Digital strategy, what is it? The internet is turning into a never-ending expanse that we just can’t seem to catch up with. So, is it worth spending time and money developing a strategy for your digital channels that may well be out of date by the time you’ve figured it out? In short, yes.
Developing your business strategy is the first thing to establish. Knowing your weaknesses is key to this, identifying where you’ve gone wrong in the past can, and will inform where you’re heading in the future.
Look at the challenges and obstacles your organisation faces and create a plan to overcome them. A solid business strategy will form the basis of your digital strategy. There isn’t much difference between the two, it’s just about how you apply your strategy to the wonderful world of digital.
Know the difference between an aim and a strategy. While you may have a really clear idea of what you want your business to achieve, this is an aim not a strategy. You may have a list of goals and sales targets: again, this isn’t a strategy. However, knowing where you want to go means getting there will be a lot easier, that’s where strategy comes in. It’s the master map that gets you to your goals.
Example case study…
Let’s look at company A.
Company A aims to be the largest financial services provider in the North West of England. But how do they get there? They need to develop a strategy.
They start by analysing their competition. It becomes clear that their main competitor is Company B. They are a more established financial services provider, they’re much bigger, with several offices across the North West. They have solid relationships with local accountants and solicitors, most of which provide them with referrals. Their main focus is to attract clients over 55, because they specialise in equity release and pensions.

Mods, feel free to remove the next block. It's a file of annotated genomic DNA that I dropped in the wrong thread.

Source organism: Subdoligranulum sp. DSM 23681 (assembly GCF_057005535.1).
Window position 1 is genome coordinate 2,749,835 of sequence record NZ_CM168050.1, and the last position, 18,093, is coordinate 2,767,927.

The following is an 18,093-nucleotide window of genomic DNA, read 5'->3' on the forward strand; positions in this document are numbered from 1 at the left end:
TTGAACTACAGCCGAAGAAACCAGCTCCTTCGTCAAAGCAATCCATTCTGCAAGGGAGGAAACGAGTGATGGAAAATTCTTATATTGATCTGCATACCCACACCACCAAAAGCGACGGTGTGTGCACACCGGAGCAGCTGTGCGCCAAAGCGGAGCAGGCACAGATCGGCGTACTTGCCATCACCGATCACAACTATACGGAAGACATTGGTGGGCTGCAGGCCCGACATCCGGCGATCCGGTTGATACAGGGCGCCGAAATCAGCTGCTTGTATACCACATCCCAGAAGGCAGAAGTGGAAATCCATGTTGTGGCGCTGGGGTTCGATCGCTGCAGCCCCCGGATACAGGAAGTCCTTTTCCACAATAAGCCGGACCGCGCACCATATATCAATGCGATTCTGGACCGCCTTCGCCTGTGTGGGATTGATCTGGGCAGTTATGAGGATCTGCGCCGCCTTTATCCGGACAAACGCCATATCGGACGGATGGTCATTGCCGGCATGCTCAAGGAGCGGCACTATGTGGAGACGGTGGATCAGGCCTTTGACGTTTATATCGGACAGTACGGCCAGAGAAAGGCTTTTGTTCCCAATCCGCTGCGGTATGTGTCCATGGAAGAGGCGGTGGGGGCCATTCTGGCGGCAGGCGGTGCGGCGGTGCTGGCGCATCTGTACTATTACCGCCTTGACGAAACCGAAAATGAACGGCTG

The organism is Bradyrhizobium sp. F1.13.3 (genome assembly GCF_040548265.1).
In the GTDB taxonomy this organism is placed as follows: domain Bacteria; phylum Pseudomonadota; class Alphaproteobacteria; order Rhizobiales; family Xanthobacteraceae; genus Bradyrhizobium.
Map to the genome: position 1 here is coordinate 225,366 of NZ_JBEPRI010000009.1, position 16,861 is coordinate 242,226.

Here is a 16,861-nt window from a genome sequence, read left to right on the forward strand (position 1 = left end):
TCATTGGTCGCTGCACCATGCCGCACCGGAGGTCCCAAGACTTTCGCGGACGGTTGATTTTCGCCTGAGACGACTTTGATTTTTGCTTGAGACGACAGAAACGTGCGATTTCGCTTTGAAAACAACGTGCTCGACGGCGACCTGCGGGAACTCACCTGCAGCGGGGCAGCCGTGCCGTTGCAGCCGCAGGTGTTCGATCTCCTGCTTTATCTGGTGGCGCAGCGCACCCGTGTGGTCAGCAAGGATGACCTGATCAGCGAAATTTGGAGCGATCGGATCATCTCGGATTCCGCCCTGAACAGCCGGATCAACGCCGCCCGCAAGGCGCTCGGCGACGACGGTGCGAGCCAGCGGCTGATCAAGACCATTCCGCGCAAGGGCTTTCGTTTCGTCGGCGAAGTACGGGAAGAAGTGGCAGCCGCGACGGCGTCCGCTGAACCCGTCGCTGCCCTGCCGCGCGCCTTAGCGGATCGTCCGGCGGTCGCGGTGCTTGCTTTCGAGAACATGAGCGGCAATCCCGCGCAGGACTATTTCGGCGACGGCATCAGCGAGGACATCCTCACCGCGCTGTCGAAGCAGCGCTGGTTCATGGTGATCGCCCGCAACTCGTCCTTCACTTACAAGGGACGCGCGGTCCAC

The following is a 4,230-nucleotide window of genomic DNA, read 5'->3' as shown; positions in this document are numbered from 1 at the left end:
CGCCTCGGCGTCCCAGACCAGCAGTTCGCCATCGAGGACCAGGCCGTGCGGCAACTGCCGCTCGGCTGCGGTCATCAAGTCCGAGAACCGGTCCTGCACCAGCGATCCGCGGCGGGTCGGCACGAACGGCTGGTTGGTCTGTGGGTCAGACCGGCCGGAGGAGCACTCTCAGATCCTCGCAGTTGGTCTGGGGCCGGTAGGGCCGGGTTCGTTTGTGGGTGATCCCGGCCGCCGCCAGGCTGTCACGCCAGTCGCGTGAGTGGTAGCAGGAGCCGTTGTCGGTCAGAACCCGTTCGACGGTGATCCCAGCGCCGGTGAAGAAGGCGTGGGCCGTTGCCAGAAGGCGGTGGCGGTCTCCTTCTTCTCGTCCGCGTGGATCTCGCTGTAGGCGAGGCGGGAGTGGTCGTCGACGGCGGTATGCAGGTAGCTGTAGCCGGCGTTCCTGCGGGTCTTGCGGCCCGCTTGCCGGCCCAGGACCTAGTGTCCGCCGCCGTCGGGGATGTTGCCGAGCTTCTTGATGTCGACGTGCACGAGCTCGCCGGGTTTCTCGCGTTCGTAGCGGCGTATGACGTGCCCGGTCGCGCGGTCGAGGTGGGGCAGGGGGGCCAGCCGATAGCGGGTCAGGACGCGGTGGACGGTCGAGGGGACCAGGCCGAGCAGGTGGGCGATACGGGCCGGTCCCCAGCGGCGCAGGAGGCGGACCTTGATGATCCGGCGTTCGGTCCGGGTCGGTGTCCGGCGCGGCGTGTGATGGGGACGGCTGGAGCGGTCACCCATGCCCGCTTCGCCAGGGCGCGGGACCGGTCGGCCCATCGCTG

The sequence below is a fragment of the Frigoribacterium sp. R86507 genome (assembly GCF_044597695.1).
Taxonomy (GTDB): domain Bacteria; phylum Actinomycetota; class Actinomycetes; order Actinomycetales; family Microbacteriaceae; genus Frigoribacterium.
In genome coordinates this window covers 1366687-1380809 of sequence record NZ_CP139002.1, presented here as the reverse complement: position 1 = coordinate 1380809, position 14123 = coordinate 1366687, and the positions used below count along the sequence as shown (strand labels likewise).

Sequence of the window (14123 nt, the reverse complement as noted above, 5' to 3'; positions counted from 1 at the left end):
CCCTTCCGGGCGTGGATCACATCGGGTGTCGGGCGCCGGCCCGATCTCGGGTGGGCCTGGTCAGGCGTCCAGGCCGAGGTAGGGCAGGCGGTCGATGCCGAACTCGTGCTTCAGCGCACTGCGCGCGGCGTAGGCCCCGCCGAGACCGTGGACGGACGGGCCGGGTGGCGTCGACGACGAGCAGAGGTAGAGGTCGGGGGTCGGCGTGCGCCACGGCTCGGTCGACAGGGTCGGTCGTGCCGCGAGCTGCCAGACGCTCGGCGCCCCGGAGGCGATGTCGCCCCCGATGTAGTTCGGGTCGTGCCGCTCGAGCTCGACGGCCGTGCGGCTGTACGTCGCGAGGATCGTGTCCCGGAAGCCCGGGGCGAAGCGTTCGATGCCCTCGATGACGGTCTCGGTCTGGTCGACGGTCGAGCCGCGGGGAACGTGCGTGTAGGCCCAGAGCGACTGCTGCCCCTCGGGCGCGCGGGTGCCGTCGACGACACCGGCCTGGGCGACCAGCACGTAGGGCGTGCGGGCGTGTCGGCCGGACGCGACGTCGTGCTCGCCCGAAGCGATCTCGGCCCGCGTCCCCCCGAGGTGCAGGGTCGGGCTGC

How do they market themselves? Local newspaper, newsletters and DM. They have a website but it’s definitely not their main port-of-call to attract new customers, it’s dated. That is their only digital presence.
By conducting this analysis, Company A has identified their competitors weakness: lack of digital presence means they’re missing out on an entire customer demographic, younger business owners in the 35 – 55 age group. Company A identifies a gap in the market that plays on their already established strengths, they have expertise in products that appeal to this younger audience. So, how do they get their products in front of them. They conduct research and find that this audience is more digitally focussed, researching the services their business needs online. With this, company A decide to place more of a focus on their digital identity. This forms part of their strategy.
Company A update their website to reflect the audience they want to attract, championing the products they offer that are relevant to this younger demographic. They know their website will be the first destination for new customers. They add a ‘live chat’ option and an online enquiry form, building their existing database of potential customers. The site offers clear guides to explain their products in plain English. Making even their more complex services easy to understand. Customers want transparency, especially where financial services are concerned, to them the simpler the better.
Company A also identifies emerging businesses ran by people within this age group are frequently specialist in digital. So, they develop a plan to translate their identity across various digital medias, giving them a stronger presence in their target audiences channels of choice. With campaigns across Facebook, Google, Twitter, Instagram and Snapchat.
They begin to attract new clients and they analyse their user journey (this is also key to improve your digital strategy). They soon learn that many of their new clients had searched YouTube for understandable tips and advice about financial services to no avail. Company A use this insight to inform their digital strategy further and decide to create content for YouTube with short videos about their products and the benefits.
In summary, once they identified their weaknesses, understood their competition and analysed their target audience, they were able to develop their strategy accordingly and in turn, identify the appropriate channels to communicate with their audience.